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Changing Configurations in Adult Education in Transitional Times

International Perspectives in Different Countries


Bernd Käpplinger and Steffi Robak

Change and transition are prominent buzzwords in the discourse upon adult education. International conferences like the European ESREA triennial research conference 2013 in Berlin focused on these terms. But is to deal with change and transitions really something new for adult education? What is new? What has changed? Which kind of transitions do we experience and how can we systematically observe and analyse them as researchers nowadays? This anthology wants to stimulate an exchange beyond buzzwords and European perspectives and investigate what these terms could mean for research in terms of institutionalisation and professionalization in adult education in different national contexts. Therefore, distinguished scholars were invited to contribute to this anthology.
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Adult Education in the Danish Modernization Process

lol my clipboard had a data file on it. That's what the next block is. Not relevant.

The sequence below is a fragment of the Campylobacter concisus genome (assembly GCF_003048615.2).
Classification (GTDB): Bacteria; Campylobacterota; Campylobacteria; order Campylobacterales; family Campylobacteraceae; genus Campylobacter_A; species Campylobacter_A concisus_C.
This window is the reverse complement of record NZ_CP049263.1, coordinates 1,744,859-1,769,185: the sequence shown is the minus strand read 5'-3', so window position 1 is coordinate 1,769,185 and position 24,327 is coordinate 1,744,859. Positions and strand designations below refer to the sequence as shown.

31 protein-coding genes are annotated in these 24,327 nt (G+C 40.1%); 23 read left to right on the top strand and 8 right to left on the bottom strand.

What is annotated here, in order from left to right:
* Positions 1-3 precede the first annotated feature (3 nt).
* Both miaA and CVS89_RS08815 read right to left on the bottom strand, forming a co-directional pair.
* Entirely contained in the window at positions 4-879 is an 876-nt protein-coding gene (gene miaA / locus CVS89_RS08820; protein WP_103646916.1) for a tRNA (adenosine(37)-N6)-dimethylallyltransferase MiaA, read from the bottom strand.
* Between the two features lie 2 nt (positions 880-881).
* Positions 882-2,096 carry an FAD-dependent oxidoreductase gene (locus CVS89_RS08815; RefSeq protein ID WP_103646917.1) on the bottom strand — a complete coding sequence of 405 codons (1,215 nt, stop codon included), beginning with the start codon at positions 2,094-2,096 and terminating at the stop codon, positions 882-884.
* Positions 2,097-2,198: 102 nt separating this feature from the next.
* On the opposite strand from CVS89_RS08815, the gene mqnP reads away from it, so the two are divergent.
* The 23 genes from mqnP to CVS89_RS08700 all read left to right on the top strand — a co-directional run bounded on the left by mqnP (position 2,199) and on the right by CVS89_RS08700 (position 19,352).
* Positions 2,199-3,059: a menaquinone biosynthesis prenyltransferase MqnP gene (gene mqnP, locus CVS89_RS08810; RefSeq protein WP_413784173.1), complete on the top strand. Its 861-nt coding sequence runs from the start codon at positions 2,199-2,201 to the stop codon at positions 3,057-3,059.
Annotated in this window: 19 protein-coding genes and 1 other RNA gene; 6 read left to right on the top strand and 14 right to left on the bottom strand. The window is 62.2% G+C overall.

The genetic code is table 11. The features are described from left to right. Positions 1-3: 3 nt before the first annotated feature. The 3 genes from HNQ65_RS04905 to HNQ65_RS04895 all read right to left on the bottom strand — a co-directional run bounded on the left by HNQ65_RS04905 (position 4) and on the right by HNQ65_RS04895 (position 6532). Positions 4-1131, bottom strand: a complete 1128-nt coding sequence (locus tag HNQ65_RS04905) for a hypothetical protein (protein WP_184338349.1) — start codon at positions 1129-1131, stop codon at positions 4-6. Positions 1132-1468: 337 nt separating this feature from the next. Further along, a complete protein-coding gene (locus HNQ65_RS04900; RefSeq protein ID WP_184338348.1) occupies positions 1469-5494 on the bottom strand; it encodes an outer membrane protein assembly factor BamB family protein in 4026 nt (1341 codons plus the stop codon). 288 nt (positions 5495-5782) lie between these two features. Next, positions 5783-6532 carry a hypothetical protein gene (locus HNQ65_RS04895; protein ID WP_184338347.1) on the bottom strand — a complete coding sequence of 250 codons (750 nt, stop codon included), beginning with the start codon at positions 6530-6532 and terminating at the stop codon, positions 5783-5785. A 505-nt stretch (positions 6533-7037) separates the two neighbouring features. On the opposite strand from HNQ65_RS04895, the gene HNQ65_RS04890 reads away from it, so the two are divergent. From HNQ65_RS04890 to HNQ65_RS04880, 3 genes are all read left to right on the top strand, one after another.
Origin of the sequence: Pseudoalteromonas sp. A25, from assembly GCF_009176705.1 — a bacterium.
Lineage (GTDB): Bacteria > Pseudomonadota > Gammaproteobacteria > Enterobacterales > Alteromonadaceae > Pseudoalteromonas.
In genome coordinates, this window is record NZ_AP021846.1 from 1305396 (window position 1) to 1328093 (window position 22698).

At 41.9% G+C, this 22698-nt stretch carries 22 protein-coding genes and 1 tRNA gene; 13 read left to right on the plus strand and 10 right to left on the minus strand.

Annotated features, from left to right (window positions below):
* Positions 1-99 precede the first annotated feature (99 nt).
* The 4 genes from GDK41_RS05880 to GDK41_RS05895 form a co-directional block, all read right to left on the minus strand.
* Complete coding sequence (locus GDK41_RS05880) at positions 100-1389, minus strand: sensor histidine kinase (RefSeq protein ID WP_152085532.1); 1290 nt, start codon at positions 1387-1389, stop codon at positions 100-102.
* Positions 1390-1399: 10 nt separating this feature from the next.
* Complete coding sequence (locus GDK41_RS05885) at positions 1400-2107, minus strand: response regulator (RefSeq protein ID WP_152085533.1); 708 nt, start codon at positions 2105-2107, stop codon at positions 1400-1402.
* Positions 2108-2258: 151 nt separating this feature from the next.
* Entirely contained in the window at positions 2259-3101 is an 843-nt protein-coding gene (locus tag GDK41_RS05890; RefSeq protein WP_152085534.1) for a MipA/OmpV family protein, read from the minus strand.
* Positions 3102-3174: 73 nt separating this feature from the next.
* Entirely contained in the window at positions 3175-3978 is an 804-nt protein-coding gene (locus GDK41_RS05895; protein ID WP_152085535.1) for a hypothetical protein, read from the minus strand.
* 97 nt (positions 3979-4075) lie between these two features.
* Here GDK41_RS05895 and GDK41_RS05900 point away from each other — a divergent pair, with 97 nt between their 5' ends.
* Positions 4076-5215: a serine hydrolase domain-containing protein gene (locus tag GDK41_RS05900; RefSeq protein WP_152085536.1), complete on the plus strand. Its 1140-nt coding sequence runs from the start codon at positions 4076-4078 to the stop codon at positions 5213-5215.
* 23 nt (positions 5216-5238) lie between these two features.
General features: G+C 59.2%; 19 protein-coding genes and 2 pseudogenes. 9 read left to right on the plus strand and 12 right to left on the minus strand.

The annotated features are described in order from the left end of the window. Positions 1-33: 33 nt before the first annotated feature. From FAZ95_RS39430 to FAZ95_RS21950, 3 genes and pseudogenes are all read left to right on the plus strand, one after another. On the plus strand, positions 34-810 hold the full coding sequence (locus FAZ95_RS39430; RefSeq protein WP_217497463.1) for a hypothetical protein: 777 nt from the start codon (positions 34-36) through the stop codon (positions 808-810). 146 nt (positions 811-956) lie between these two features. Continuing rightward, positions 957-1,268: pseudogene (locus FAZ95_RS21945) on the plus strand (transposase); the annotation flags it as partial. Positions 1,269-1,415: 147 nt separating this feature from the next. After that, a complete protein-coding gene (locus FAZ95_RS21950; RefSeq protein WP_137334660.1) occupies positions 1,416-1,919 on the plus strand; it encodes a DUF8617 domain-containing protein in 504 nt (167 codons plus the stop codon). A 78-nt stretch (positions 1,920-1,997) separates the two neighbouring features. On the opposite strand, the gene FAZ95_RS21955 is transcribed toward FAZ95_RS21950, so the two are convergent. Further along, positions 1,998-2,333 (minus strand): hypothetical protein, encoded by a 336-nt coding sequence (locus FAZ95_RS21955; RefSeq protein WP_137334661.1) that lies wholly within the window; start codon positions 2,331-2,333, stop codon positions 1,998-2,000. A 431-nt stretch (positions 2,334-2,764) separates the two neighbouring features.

Henning Salling Olesen

1. Introduction

Danish adult education has an old and rich tradition, and has also been fundamentally reconstructed and differentiated during second half of the 20th century. The aim of this article is to provide an input for a discussion about the situation of a Danish (Nordic) model of adult education in the context of European policy as well as globalization. The article will seek to conceptualize the tension between adult education which is founded in and aiming at local participants and contexts and a globalization process which redefines the cultural environment and presents a new and challenging agenda for adult learning. I will apply a rather general framework of historical analysis of adult education which is derived from and related to European modernization (Salling Olesen 2009) on the history of Danish adult education and the possible contemporary impacts of this history (Salling Olesen 1985;1989). It looks at the societal nature of adult learning and hence the societal functions of adult education, and emphasizes the historical dimension in the sense of linking adult education to local socioeconomic, political, and cultural dynamics. Having done that I will return to the question about how we can see adult education in the context of globalization.

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